Doctor Who's TARDIS and books...bigger on the inside and can take you any where in space and time. An open mind begins with an open book.
The pictures attached are the Teaching Tolerance Text Selection Tool which I utilized for analyzing cultural authenticity.
Brown, Dee. Bury My Heart at Wounded Knee: An Indian History of the American West. New York: H. Holt, 1991. Print.
A true classic of American history,Bury My Heart at Wounded Knee is Dee Brown's eloquent, meticulously documented account of the systematic destruction of the American Indian during the second half of the nineteenth century. Using council records, autobiographies, and firsthand descriptions, Brown allows the great chiefs and warriors of the Dakota, Ute, Sioux, Cheyenne, and other tribes to tell in their own words of the battles, massacres, and broken treaties that finally left them demoralized and defeated. A unique and disturbing narrative told with force and clarity, this book changed forever our vision of how the West was really won.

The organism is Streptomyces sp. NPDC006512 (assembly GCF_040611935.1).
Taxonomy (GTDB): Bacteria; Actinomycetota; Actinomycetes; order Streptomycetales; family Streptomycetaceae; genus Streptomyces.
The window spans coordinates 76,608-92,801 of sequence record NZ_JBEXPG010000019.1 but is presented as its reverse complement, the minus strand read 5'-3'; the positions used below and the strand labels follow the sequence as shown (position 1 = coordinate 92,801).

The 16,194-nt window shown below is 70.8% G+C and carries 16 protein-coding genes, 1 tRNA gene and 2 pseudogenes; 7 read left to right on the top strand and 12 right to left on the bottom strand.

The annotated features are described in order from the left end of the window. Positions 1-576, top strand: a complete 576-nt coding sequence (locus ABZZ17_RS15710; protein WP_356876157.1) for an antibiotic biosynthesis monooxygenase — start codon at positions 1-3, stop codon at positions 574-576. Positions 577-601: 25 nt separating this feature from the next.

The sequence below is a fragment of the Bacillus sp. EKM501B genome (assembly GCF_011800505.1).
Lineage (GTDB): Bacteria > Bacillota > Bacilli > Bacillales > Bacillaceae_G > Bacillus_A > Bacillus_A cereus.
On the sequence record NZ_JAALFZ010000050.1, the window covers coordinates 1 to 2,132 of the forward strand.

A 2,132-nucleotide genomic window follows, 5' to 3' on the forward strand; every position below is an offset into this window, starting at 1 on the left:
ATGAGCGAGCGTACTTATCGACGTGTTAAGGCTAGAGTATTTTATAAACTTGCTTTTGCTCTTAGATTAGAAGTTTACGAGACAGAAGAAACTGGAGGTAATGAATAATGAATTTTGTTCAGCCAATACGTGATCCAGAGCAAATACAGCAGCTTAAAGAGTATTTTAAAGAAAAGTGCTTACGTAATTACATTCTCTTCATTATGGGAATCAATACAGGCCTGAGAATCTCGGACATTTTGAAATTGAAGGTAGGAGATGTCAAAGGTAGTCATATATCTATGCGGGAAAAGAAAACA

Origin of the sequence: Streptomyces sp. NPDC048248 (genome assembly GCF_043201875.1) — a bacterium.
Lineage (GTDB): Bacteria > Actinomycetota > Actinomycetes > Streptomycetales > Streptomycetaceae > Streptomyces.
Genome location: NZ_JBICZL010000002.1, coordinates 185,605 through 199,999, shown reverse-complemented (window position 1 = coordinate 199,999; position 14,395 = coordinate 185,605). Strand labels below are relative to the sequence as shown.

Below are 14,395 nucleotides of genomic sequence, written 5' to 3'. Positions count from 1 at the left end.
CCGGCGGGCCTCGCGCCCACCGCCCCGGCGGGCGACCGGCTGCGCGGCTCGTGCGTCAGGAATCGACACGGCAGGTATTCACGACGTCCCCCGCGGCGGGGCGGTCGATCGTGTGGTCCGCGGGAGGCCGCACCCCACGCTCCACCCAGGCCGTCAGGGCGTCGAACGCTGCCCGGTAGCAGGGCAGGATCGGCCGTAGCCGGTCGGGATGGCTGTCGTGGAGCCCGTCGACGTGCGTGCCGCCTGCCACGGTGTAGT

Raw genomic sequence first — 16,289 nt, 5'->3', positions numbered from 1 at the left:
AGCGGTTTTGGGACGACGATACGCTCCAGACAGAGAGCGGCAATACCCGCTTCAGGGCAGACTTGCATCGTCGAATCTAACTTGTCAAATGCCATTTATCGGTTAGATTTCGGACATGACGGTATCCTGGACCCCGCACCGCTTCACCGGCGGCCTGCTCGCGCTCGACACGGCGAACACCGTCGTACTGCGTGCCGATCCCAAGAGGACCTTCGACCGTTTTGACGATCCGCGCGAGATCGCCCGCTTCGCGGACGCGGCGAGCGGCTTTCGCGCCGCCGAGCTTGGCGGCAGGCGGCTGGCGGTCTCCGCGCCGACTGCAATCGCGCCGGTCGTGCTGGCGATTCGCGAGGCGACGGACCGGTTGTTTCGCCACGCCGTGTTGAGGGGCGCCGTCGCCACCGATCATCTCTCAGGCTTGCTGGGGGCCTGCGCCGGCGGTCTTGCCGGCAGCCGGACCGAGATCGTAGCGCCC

Dorris Alexander “Dee” Brown (1908–2002) was a celebrated author of both fiction and nonfiction, whose classic study Bury My Heart at Wounded Knee is widely credited with exposing the systematic destruction of American Indian tribes to a world audience. Brown was born in Louisiana and grew up in Arkansas. He worked as a reporter and a printer before enrolling at Arkansas State Teachers College, where he met his future wife, Sally Stroud. He later earned two degrees in library science, and worked as a librarian while beginning his career as a writer. He went on to research and write more than thirty books, often centered on frontier history or overlooked moments of the Civil War. Brown continued writing until his death in 2002.
Grades 9-12, ages 14-18, Native American history, non-fiction